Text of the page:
Jan 11, 2024 - Politics & Policy

Why Hunter Biden showed up at the Capitol

Hunter Biden, center, and attorney Abbe Lowell leave a House committee hearing

Hunter Biden (center) President Biden's son, and his attorney Abbe Lowell (R) depart a House Oversight Committee meeting on Wednesday. Photo: Kent Nishimura/Getty Images

Hunter Biden's surprise appearance at a House hearing on Wednesday was a closely held secret, set up by his team to show he's willing to publicly testify before Congress — and tweak Republicans who say he's not cooperative.

Why it matters: Hunter's team didn't loop in White House aides about his plans — the latest example of the president's son taking control of his legal defense, three people familiar with the matter told Axios.

  • Hunter's sudden appearance with attorney Abbe Lowell created a nationally televised frenzy at the Capitol at a time when Republicans have targeted Hunter's foreign business dealings as part of an impeachment inquiry into his father.

Between the lines: Hunter went through a lengthy prep for Wednesday's hearing just in case House Republicans decided they wanted him to testify publicly, according to two of the sources who spoke with Axios.

  • "If he wanted to be clear that he was serious about testifying, then he should be at the hearing to make clear he was willing to testify," one person familiar with Hunter's strategy told Axios.
  • Republicans struggled to answer why they didn't allow Hunter to testify Wednesday.
  • Democratic Reps. Jamie Raskin (Maryland) and Jared Moskowitz (Florida) chided House Oversight chair James Comer (R-Ky.), noting that Comer had publicly offered to let Hunter choose whether he wanted to appear publicly or privately.
  • Republicans insisted that Hunter obey their subpoena and appear for a private deposition first.

At the White House, "aides were kept largely in the dark" about Hunter's plans, "and were surprised to see him appearing in the hearing room," one person familiar with the situation said.

  • Hunter's team believed that it was in the interests of both the White House and Hunter to not involve President Biden's aides in the team's strategy conversations.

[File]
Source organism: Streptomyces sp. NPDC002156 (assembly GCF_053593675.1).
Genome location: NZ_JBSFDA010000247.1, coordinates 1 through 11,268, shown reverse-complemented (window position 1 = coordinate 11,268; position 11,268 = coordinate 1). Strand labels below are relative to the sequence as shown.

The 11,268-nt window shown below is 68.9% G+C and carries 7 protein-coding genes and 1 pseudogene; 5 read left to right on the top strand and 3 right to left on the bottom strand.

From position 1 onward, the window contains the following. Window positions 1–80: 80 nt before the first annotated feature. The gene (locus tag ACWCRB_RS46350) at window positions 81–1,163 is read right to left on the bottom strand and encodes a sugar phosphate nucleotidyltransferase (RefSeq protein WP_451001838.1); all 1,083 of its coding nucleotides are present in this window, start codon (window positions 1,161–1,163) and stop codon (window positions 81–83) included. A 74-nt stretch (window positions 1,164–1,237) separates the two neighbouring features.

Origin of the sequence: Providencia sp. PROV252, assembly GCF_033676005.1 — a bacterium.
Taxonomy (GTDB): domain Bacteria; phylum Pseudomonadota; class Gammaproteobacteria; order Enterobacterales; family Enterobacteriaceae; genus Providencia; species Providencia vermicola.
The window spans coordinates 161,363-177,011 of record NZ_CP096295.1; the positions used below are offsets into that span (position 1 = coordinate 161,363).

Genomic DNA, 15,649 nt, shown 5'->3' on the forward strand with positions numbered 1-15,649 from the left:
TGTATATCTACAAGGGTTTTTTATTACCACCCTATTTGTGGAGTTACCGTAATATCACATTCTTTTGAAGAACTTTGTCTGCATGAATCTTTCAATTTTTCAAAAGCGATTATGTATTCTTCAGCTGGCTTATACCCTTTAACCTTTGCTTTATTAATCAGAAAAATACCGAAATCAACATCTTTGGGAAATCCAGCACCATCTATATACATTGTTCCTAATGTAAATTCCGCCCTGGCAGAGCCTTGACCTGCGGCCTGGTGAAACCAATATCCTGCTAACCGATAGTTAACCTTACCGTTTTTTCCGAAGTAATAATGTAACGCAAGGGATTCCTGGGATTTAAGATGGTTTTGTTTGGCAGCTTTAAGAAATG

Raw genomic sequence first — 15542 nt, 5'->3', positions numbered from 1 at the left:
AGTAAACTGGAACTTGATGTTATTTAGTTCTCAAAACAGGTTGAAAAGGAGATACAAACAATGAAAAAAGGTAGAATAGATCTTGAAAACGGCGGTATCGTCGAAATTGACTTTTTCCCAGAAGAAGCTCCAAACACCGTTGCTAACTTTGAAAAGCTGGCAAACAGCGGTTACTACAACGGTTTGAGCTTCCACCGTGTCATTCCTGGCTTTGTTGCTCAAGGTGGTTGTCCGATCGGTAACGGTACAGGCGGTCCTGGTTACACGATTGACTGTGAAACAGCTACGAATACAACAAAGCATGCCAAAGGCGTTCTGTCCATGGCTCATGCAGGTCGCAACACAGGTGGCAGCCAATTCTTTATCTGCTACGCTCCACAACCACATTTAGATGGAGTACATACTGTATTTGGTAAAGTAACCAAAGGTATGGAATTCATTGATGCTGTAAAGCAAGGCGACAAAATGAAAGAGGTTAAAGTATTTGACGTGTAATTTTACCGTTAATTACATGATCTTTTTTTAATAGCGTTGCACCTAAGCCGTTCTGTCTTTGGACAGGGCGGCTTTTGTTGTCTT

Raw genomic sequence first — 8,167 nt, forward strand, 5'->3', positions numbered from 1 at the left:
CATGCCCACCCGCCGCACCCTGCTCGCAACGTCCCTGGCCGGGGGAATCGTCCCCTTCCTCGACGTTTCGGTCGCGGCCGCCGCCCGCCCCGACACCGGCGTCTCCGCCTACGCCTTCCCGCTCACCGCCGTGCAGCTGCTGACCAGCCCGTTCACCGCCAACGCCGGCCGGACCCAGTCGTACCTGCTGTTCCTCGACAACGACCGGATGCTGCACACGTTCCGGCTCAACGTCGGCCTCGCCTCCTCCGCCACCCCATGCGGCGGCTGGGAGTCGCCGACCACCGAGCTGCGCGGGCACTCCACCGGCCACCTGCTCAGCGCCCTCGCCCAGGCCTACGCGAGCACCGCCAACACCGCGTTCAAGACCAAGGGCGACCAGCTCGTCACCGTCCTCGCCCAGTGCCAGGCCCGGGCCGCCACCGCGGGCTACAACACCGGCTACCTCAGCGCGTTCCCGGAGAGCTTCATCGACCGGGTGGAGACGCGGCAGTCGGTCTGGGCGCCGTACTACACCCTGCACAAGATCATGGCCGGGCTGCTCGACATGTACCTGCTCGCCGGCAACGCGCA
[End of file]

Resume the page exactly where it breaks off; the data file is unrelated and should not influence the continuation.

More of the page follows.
• It's unclear if Hunter told his father about his plans.

Zoom in: It may not make much difference legally, but Hunter and Lowell decided the surprise appearance was worth it to show Hunter's willingness to testify publicly as House Republicans held a vote to hold him in contempt of Congress for not testifying, the sources said.

  • Hunter's appearance came less than a month after he appeared at the Capitol on the day he was called in for a deposition.
  • Hunter told reporters then that his father was not involved in his business dealings, and argued that Republicans were attacking him merely to hurt the president politically.
  • On Wednesday, Hunter stayed silent and Lowell read a statement after their 20-minute appearance at the hearing, largely repeating their previous arguments.

Zoom out: Hunter's team sees 2024 as both a political and legal battle — and that the two are inextricably linked.

  • Hunter is scheduled to appear in court in California on Thursday for the first hearing on several tax-related counts the Justice Department charged him with in December.
  • He has told people he believes that aggressively fighting back against the GOP will ultimately help his father, who faces a tough re-election campaign.

What they're saying: Fox News' Dana Perino said of Hunter's appearance Wednesday: "If you're going to do a stunt, it was a pretty good one."

  • In a statement, Comer said: "Hunter Biden refused to comply with lawful subpoenas requiring he appear for a deposition. Meanwhile, Hunter Biden has shown he has no problem showing up on Capitol Hill to engage in political stunts."
  • Raskin, the top Democrat on the Oversight panel, said he was "surprised" that Hunter showed up and that "I had nothing to do with [it]."
  • House Speaker Mike Johnson (R-La.) told reporters: "I don't know why Hunter's here. He wants another photo op, but he is not complying with that subpoena."
  • Lowell told reporters afterward that "the Republican chairs have today commandeered an unprecedented resolution to hold someone in contempt who has offered to publicly answer all their proper questions. What are they afraid of?"
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